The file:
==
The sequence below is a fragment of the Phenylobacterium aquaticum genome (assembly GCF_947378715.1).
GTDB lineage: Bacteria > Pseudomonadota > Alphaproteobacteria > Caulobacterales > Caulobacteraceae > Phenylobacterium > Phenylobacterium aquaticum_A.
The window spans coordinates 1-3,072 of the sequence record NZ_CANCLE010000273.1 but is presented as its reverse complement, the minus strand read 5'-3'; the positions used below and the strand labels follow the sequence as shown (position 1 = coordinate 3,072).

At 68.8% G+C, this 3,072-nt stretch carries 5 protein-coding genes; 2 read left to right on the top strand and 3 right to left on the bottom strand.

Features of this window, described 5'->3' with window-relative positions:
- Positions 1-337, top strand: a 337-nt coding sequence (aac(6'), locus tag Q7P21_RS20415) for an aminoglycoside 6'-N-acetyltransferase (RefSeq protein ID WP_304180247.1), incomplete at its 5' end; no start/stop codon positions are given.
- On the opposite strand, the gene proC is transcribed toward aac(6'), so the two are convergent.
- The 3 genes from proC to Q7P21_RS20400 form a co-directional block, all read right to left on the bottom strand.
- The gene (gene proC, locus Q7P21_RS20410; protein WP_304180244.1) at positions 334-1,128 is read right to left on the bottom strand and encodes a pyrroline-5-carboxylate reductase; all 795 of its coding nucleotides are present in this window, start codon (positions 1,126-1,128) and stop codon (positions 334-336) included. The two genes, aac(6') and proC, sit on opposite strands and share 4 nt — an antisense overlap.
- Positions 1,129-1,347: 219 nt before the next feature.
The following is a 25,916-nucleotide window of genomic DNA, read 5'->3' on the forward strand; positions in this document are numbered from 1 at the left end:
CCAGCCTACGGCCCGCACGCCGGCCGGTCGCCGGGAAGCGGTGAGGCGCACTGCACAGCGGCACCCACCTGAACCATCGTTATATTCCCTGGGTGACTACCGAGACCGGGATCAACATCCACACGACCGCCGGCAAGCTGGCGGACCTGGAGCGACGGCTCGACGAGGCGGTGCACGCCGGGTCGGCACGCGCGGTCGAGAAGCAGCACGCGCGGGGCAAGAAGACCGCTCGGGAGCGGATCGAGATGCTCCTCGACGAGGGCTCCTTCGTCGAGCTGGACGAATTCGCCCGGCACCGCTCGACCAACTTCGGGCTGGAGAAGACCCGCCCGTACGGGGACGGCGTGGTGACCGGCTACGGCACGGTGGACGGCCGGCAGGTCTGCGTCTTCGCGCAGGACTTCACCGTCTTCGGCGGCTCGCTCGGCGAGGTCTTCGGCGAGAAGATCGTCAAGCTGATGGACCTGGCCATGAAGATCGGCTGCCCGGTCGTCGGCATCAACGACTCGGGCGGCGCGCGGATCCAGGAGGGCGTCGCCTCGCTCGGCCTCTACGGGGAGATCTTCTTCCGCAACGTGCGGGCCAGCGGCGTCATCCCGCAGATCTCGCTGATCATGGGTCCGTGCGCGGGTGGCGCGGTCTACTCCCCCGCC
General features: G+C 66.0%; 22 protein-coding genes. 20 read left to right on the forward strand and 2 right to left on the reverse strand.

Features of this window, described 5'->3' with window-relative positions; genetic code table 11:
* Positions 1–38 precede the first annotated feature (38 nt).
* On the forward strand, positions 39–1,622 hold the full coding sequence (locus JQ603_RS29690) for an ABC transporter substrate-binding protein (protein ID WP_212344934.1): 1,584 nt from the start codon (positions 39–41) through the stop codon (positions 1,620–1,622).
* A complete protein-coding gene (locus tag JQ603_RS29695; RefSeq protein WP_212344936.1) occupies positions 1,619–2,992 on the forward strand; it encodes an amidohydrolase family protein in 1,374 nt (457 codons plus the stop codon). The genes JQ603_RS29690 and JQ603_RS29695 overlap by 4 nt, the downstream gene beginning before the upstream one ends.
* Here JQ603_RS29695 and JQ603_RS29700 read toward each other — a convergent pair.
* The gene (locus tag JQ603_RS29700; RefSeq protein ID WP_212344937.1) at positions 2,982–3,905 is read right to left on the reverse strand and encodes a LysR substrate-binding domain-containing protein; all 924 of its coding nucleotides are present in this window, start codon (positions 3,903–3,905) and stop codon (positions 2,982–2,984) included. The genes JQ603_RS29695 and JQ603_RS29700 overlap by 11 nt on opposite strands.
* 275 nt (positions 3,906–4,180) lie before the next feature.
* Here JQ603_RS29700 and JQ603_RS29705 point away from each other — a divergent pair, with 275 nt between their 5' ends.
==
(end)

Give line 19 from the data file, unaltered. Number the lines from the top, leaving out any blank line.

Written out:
* The gene (locus tag JQ603_RS29700; RefSeq protein ID WP_212344937.1) at positions 2,982–3,905 is read right to left on the reverse strand and encodes a LysR substrate-binding domain-containing protein; all 924 of its coding nucleotides are present in this window, start codon (positions 3,903–3,905) and stop codon (positions 2,982–2,984) included. The genes JQ603_RS29695 and JQ603_RS29700 overlap by 11 nt on opposite strands.